Every Friday, the Indiana ACT for Families coalition will spotlight a family support member who is helping to care for a loved one with autism.
Our first Family Friday spotlight is Christina Snider, a special education teacher from Goshen and mother to three boys, including one son who has Autism Spectrum Disorder (ASD).
Christina’s 11-year-old son was first diagnosed with autism at the age of two. By the time he was three, her son had turned non-verbal. Christina thought that keeping her son enrolled in the local school, combined with her special education expertise, would be beneficial for her son who could interact with and learn from his peers.
However, her son was struggling to become toilet trained, a problem that posed a challenge when finding appropriate aftercare for her son. “I had worked on toilet-training my son for years and he just wasn’t picking it up,” said Christina. She found herself frequently devoting more and more time to care for her son, who was showing little to no improvement with the skills they were working so hard to teach him.
Then, she found Applied Behavior Analysis (ABA) therapy – a scientifically validated approach to help build useful learning and behavioral skills for children with autism – and her world was changed. “Just having ABA therapy to have the full-time support to work on those skills helped him stay dry for the day.”
“It Takes A Whole Family”
When discussing the demands for raising her son Christina said, “It takes a whole family. [For example,] my oldest drives him to his therapy on the way to school and then I pick him up afterwards.”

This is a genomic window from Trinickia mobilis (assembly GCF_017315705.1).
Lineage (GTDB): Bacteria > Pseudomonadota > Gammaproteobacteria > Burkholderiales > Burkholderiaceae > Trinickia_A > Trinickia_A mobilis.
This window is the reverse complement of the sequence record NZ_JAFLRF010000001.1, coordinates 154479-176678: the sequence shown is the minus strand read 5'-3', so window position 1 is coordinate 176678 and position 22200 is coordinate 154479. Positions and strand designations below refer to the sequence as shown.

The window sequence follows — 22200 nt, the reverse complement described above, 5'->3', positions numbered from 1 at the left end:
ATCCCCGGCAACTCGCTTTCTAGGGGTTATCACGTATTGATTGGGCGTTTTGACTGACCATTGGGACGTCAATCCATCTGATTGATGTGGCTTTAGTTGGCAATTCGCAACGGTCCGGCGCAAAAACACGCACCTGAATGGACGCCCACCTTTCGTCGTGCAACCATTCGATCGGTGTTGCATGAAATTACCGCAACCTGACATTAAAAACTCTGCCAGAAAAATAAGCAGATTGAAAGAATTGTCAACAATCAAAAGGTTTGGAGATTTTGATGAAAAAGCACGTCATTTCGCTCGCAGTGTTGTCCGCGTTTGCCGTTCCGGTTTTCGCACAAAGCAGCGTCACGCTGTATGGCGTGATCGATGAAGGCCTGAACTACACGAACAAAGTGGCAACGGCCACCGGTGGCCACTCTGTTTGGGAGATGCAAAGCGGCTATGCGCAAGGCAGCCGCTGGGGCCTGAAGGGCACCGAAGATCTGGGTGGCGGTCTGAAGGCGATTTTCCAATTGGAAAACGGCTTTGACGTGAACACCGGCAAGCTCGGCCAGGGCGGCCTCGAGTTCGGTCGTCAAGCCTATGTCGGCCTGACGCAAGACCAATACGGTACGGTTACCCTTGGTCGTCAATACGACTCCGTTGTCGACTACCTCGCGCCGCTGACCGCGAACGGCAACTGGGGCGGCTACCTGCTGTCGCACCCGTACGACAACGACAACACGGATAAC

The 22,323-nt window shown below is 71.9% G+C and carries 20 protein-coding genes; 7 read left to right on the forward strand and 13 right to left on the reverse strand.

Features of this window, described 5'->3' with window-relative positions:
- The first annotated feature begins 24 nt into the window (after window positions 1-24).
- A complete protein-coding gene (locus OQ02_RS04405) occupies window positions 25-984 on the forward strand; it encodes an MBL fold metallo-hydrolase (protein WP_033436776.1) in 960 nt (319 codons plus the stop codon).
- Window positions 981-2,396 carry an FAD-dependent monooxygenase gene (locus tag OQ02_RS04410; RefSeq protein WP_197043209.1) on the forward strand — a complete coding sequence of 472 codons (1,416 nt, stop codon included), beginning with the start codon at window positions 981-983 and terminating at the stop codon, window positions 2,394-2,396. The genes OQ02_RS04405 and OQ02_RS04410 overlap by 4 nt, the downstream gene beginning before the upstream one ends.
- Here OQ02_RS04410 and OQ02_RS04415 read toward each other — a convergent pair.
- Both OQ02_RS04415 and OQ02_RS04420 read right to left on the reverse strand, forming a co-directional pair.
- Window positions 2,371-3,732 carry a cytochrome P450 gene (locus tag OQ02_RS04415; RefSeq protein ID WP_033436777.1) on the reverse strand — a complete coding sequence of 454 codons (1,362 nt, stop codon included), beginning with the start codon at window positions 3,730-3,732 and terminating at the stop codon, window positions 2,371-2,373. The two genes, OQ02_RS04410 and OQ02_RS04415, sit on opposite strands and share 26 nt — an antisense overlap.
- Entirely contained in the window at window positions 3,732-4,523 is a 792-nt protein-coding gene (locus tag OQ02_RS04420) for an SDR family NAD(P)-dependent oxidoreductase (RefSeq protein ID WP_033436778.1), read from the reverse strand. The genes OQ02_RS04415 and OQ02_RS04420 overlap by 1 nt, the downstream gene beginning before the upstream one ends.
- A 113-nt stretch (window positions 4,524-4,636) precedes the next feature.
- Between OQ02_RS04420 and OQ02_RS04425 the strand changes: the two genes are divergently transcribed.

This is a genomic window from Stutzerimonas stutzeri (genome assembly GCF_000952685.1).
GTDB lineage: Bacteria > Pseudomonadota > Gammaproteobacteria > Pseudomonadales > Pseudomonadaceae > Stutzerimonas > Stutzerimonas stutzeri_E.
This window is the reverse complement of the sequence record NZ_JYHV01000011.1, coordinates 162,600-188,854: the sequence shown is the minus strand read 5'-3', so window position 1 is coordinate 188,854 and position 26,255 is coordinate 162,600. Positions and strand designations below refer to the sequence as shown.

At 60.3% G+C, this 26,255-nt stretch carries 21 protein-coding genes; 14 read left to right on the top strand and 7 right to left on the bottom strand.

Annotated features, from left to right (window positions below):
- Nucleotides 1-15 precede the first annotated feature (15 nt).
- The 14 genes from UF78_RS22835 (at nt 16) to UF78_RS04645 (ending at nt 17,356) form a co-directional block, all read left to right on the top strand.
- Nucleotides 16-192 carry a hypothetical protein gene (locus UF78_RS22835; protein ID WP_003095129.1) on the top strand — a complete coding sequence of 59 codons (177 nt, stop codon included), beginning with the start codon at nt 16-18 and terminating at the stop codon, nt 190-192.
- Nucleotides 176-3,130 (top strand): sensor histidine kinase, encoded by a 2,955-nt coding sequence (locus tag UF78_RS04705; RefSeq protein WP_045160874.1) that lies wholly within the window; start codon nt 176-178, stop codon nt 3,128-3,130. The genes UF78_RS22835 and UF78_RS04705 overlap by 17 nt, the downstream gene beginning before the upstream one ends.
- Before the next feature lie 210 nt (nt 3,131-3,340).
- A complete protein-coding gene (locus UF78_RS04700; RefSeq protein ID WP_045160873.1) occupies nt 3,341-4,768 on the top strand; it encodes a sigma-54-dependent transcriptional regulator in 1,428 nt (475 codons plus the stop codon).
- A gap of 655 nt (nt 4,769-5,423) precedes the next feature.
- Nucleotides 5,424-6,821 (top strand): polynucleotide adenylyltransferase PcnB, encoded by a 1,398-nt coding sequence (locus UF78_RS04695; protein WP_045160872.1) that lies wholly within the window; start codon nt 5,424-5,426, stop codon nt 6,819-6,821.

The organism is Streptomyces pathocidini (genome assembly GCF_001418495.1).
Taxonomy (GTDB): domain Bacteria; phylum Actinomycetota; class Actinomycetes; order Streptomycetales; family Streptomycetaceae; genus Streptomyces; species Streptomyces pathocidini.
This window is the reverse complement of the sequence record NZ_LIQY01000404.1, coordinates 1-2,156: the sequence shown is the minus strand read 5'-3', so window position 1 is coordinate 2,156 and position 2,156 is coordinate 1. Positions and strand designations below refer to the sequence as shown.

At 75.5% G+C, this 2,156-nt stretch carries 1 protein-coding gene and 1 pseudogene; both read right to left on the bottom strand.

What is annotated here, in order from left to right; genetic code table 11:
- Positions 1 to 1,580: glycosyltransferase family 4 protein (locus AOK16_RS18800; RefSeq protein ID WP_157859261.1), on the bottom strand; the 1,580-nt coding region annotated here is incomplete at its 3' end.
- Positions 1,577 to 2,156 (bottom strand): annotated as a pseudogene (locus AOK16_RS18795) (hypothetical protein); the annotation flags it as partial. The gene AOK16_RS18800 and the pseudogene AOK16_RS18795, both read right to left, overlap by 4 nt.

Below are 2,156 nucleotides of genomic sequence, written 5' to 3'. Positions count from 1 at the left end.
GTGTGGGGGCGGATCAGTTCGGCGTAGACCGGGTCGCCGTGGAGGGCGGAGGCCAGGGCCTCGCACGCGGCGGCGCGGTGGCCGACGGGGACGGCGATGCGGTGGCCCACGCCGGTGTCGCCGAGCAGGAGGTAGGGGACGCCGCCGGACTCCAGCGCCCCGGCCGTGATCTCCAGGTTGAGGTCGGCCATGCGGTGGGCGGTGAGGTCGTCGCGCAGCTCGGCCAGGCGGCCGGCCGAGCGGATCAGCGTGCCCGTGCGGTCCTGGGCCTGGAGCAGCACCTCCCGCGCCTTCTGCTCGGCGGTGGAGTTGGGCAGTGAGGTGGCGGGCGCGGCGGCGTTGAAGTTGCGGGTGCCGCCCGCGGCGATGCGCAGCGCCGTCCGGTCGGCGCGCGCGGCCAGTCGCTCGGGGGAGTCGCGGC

Christina said her family has seen numerous improvements in her son’s social skills, as well as decreased urge to elope – when a child with autism wanders away from caregivers or secure locations. “The ABA center is the first place I have taken him where they completely understand him. I am so glad that we tried ABA.”
ABA Monday thru Friday
Currently, her son attends ABA therapy Monday through Friday, but with staffing shortages, her son has missed so many days. “With more Medicaid reimbursement rate cuts, I can’t imagine how that will impact his access to ABA therapy,” said Christina. “A rate cut to Medicaid reimbursement will reduce quality healthcare for the most vulnerable and at-risk children.”
READ 📚: You can learn more about Christina Snider’s story in The Herald Bulletin where she explained how ABA therapy allows her to continue working as a special education teacher.
Christina Knocks on Statehouse Doors
Christina recently attended the coalition’s joint Advocacy Day with the Indiana Providers of Effective Autism Treatment (InPEAT). Advocacy Day was a chance for ABA providers, therapists, autism advocacy groups, and parents, like Christina, to emphasize the impact that a Medicaid reimbursement rate cut would have on the access and quality of autism care in the state.
“A rate cut to Medicaid reimbursement will reduce quality healthcare for the most vulnerable and at-risk children” – Christina Snider
Christina joined other coalition members to speak with state representatives about her family’s story with autism and advocate for their support for autism services.
She had the opportunity to meet with Representative Doug Miller (District 48), Representative Dale DeVon (District 5) and Governor Holcomb’s Legislative Director Tyler Ness.
About the day Christina said, “Advocacy Day allowed me to share my family’s ABA story and speak to Senators and Representatives about the impact that autism therapy services have had on my son’s life and independence, and how a rate cut would jeopardize these services.”
Indiana ACT for Families is a broad coalition of Hoosier families, ABA therapists, ABA therapy providers, and stakeholders, including The Arc of Indiana and other advocacy groups, working to advocate in support of promoting access to high quality ABA therapy services in Indiana. For more information, please visit www.IndianaACT4Families.com.
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